Audience QuestionsHour 3

Hour 1 Hour 2 Hour 3
Watch Laura from San Pedro, CA Comments

Laura has Real Time Traffic with Sirius XM and it doesn't work very well. Leo says he gave up on that. The best solution is the phone, not the car. It takes forever for a car maker to update the software in the car. Her phone gets updated all the time, though.

For the best app for traffic, road hazards, and more, Laura should consider Google's Waze. It's crowd sourced and it's far better. It has turn by turn directions, and will reroute when a new route comes available that's faster. That's what Leo uses. She could even install Leo's voice for directions.

Watch Sheila from Ontario, CA Comments

Sheila's TV died right after her warranty went out. They wanted several hundred dollars just to diagnose it. She can't even have a local place do it because they've gone out of business due to not getting any parts. Leo says the trend is now to make it albeit impossible to repair products, and there's a Right to Repair movement in many states to make repairability the law. But the sad fact is, in most cases a TV just isn't repairable or worth the money to fix. She'll be better off just getting a new one. However, Sheila's Samsung may be subject to recall. So she should fight for them to do the right thing and fix it. Samsung was sued by a class action lawsuit due to defects in 2012.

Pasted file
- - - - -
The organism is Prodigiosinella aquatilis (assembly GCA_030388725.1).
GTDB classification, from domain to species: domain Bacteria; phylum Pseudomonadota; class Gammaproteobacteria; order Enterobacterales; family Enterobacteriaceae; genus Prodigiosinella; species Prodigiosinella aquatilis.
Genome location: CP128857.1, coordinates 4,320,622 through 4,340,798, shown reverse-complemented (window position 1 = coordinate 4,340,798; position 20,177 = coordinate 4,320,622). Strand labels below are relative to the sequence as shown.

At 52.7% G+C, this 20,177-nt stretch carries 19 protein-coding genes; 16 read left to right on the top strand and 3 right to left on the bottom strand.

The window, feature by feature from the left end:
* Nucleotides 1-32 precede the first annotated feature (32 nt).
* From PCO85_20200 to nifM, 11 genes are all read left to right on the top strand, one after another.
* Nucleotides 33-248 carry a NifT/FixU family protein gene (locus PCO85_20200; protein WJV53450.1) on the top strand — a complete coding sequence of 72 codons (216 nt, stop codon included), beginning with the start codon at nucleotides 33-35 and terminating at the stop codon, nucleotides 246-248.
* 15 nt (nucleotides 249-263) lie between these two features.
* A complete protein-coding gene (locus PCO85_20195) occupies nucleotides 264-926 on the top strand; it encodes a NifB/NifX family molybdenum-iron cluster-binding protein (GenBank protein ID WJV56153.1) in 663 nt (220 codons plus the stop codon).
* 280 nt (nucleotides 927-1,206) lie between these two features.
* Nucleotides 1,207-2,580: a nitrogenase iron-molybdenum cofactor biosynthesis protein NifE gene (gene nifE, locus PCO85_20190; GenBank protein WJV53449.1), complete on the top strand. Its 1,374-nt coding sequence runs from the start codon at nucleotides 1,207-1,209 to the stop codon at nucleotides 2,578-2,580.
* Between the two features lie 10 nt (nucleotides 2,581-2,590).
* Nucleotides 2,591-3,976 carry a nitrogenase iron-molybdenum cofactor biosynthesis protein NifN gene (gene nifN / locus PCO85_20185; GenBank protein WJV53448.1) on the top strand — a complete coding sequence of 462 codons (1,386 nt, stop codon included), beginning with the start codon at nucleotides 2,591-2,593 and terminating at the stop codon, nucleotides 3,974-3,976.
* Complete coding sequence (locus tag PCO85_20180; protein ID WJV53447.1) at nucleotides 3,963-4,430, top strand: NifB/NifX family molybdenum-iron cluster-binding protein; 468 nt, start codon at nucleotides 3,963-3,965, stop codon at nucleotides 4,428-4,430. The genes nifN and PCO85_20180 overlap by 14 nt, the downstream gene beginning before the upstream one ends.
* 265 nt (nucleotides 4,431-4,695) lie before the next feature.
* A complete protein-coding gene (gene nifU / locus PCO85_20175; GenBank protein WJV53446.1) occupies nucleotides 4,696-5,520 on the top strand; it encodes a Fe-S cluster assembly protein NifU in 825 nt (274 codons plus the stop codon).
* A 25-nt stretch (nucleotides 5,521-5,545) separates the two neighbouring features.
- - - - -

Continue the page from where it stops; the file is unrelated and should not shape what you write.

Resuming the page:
She also wants to do a tune up of her Mac. Leo says to only take it to Apple. She can do it herself by backing up her data, then formatting the hard drive and reinstalling the OS. That'll make it just like it does the first day she had it.

Watch Jason from Lexington, KY Comments

Jason wants to know if there's a projector that's Bluetooth compatible with his smartphone and if they're good quality. Leo says that they've gotten pretty good. The real issue is going to be the brightness. He'll also want a flat screen or a good white wall. There's even paint he can get to paint his wall with that is reflective for a brighter image.

LG makes a good Pico projector that also has a TV tuner in it. It's called the LG Minibeam. It's the editor's choice by PC magazine. Philips, Magnasonic, and HP all make them as well. There's even an Android cellphone with a projector built in. It's called the S Pro Smart Projector. But Leo says the LG MiniBeam is the one he'll want. It's the brightest he can get.

Watch Brian from Poway, CA Comments

Brian wants to know if he should get a mobile phone or a dedicated GPS. Leo says that the benefit of using a smartphone is that he'll get a map with his GPS bearing. He can also cache the maps locally onto the phone and not use data when he's out of reach of WiFi.

The chatroom says a dedicated handheld GPS is more accurate for geocaching. That may be, but he'll get more information with the mobile device. Can he use a tablet? Leo says he could, but they may not have GPS built in. He'd want an LTE data radio built in on a tablet. A mobile device with a large screen is probably better.